Report On Internal Control and On Compliance and Other Matters School District of Philadelphia Fiscal Year 2019

Audit Date: July 23, 2020
Audit Categories
  • Annual,
  • Financial
Controller: Rebecca Rhynhart
Audit Tags
  • FY19,
  • Internal Controls,
  • School District

Executive Summary

Why the Controller’s Office Conducted the Audit

In accordance with the Philadelphia Home Rule Charter, the Office of the City Controller audited the School District of Philadelphia’s (District) basic financial statements as of and for the fiscal year ended June 30, 2019 for the purpose of opining on its fair presentation. As part of this audit, we reviewed the District’s internal control over financial reporting to help us plan and perform the examination. We also examined compliance with certain provisions of laws, regulations, contracts, and grant agreements to identify any noncompliance that could have a direct and material effect on financial statement amounts.

FY19 Report Findings

The Controller’s Office found that the District’s financial statements were presented fairly, in all material respects. During our audit, we did not identify any deficiencies in internal control that we consider to be material weaknesses or significant deficiencies. However, the audit work identified several matters involving the District’s internal control over financial reporting that need management’s attention. Some of the more important matters identified include:

  • Since fiscal year 2008, the Controller’s Office has reported that the District is not processing termination payments in a timely manner. In our fiscal year 2018 report, we noted that the District owed $4.8 million in termination pay to more than 1,600 former employees who had left District employment. In this report, we found that the District had processed 1,499 cases of the backlog, but still owe termination payments totaling $4.3 million to nearly 600 former District employees (as of June 30, 2019). Our report also found that more than $60,000 should have been escheated to the Commonwealth. Though improved, termination payments are still not processed in accordance with labor agreements.
  • During the course of the audit, the Controller’s Office visited 11 inventory locations and found poor oversight of school equipment including computers, smart boards and musical instruments. Of the 135 items selected for testing, 48 percent of the items, valued at $88,000, could not be located and were presumed missing or had been removed from their locations without proper documentation. While at the 11 locations, an additional 135 items were haphazardly selected for testing, of which 39 percent could not be identified in the District’s accounting records. Failure to accurately account for equipment increases the risk for errors in financial statements and potential fraud.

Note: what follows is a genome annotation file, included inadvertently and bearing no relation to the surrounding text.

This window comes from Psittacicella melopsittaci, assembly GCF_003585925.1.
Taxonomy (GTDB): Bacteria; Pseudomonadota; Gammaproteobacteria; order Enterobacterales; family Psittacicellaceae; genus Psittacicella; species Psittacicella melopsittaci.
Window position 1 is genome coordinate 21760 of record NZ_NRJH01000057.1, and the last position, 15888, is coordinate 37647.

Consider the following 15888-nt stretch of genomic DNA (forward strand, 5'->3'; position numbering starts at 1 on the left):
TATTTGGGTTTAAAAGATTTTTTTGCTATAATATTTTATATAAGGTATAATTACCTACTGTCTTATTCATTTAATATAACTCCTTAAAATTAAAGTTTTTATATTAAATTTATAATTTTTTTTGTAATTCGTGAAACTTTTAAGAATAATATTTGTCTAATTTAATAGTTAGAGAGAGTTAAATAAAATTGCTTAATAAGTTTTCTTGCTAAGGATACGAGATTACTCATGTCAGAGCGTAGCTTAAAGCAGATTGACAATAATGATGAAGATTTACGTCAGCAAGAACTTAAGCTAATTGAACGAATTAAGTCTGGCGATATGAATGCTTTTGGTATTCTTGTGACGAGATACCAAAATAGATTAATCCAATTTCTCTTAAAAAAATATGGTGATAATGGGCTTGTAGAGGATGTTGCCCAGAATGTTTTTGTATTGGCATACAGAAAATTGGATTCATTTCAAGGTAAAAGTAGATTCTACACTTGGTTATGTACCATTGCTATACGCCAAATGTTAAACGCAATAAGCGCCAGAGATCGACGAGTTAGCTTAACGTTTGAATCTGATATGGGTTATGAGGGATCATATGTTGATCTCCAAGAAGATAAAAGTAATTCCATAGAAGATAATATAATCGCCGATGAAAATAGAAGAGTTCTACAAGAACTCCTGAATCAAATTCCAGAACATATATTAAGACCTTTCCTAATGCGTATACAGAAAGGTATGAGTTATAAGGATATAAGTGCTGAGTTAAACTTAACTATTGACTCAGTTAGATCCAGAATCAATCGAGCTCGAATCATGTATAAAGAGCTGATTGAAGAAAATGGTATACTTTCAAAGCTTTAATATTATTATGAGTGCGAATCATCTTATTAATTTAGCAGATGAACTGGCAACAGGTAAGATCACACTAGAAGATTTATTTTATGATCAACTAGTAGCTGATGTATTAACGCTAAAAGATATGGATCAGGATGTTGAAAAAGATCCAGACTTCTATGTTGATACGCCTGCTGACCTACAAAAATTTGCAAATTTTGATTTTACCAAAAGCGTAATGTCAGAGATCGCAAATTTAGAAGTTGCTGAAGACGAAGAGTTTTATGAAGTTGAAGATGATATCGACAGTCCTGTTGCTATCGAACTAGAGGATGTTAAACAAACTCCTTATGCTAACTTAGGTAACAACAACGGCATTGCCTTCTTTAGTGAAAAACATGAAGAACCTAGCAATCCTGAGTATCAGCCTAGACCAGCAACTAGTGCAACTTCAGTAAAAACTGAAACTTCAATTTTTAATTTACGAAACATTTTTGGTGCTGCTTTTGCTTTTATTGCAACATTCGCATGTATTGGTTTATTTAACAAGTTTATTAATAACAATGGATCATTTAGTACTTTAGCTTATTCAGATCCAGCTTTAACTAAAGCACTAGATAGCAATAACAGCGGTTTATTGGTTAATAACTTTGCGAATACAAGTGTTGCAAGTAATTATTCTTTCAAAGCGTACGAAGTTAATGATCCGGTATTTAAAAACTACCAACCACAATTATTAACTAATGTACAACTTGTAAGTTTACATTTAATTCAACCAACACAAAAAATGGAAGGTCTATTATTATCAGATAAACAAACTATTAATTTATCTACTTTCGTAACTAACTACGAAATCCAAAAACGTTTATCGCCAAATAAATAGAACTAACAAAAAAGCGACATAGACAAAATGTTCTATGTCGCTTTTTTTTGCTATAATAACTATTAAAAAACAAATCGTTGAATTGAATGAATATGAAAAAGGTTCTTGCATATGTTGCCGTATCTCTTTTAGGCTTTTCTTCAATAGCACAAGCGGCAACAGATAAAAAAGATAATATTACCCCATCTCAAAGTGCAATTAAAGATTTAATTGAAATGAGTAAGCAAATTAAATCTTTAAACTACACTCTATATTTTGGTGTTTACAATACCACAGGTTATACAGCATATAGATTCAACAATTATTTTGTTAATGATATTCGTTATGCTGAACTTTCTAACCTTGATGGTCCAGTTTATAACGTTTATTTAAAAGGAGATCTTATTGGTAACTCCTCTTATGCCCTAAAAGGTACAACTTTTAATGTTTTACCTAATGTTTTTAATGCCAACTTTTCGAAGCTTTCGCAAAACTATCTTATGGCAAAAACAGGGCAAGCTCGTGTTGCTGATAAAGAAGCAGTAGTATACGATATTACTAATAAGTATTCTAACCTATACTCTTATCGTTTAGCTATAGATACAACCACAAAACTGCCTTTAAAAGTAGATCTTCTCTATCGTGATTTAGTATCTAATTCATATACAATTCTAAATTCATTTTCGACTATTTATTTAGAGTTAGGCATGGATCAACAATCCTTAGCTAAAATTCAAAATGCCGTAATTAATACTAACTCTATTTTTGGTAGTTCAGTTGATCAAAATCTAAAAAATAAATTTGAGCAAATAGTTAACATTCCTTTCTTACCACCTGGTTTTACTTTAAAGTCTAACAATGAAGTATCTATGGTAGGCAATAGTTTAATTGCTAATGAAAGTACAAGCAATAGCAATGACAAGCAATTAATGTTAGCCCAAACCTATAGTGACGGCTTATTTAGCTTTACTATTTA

• In a limited review of student activity funds (SAFs) for 20 school locations, totaling more than $1 million (as of May 31, 2019), we observed a lack of compliance with the established procedures for properly maintaining those funds, placing them at greater risk for fraud or misuse. Although District management has taken steps to increase monitoring of these funds’ activities, school level personnel are not following the policies and procedures. Our review found inactive accounts, negative account balances, untimely bank reconciliations, and missing documentation to track the collection of student activity funds. The lack of compliance has been a reported finding since fiscal year 2008.

What the Controller’s Office Recommends

The Controller’s Office has developed a number of recommendations to address the findings in this report. Some of the more significant recommendations to the above findings are noted below.

We recommend that District management continue to work to eliminate the backlog of termination pay cases and remit the money due to the Commonwealth in compliance with Pennsylvania’s escheat law. District Management should develop a plan for consequential action for personnel that are unable to accurately account for school equipment, as well as rewards for schools that maintain accurate inventory. To prevent the misuse of SAFs, we recommend that management ensures school employees responsible for management of the SAFs are trained properly and held accountable for compliance with the policies and procedures.